Daniel C. Peterson, codirector of research for the Institute, noted that theism in general and Mormonism in particular have become popular targets in recent months. "There are people out there who see religion as the cause of violence, and this gives rise to a book like Jon Krakauer's Under the Banner of Heaven," he said. But while some see Krakauer's book as an attack on the church, it actually attacks the very concept of religious faith itself, questioning whether rational individuals are justified in believing in a moral authority greater than themselves. Peterson went on to explain that given Krakauer's hostility toward religion in general, religious people cannot fairly use the book to criticize the Church of Jesus Christ of Latter-day Saints (just as evangelical critics cannot fairly use DNA evidence to discount the Book of Mormon when the same DNA evidence shows that migrations to America took place more than 10,000 years ago, long before many evangelicals believe the earth was created).
Peterson noted that while millions of people were murdered in the 20th century at the hands of atheists, it would be simplistic to blame these atrocities on atheism. By the same token, evil acts committed by "religious" people must be viewed in their complexity, with proper recognition of the value of religious belief. Faith in God offers meaning and purpose to people around the world, especially to those who suffer from poverty or illness. Any fair-minded discussion of religion ought to acknowledge this, he said.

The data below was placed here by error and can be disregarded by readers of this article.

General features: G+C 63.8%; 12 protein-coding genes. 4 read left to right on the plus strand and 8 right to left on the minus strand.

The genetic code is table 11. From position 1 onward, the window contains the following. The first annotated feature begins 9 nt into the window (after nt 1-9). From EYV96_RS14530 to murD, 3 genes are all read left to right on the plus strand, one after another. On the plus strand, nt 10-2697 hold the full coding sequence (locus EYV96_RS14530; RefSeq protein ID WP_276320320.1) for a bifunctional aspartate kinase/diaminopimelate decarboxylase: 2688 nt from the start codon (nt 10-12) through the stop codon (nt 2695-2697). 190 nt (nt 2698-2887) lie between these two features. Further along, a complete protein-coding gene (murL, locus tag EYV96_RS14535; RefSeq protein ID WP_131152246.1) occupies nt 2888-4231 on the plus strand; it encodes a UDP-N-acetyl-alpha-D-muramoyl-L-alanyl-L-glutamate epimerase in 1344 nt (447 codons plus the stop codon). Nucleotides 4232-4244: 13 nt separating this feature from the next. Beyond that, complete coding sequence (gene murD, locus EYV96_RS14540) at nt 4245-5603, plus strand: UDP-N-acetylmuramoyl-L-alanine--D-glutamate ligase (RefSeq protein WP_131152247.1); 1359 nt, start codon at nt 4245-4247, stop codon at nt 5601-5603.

Other speakers and topics at the conference included the following: Roger R. Keller, professor of church history and doctrine, BYU, on "The Grace of Apologetics"; Armand L. Mauss, emeritus professor of sociology, Washington State University, on "The Church, the Race Issue, and Misplaced Apologetics"; D. Jeffrey Meldrum, associate professor of anatomy and anthropology, Idaho State University, on "The Children of Lehi: DNA and the Book of Mormon"; and Michael D. Rhodes, associate research professor of ancient scripture, BYU, on "The Book of Abraham: Dealing with the Critics."
The papers by Roper and Tvedtnes will appear in the forthcoming issue of the FARMS Review (vol. 15, no. 2). ! --reported by Larry Morris and Mike Parker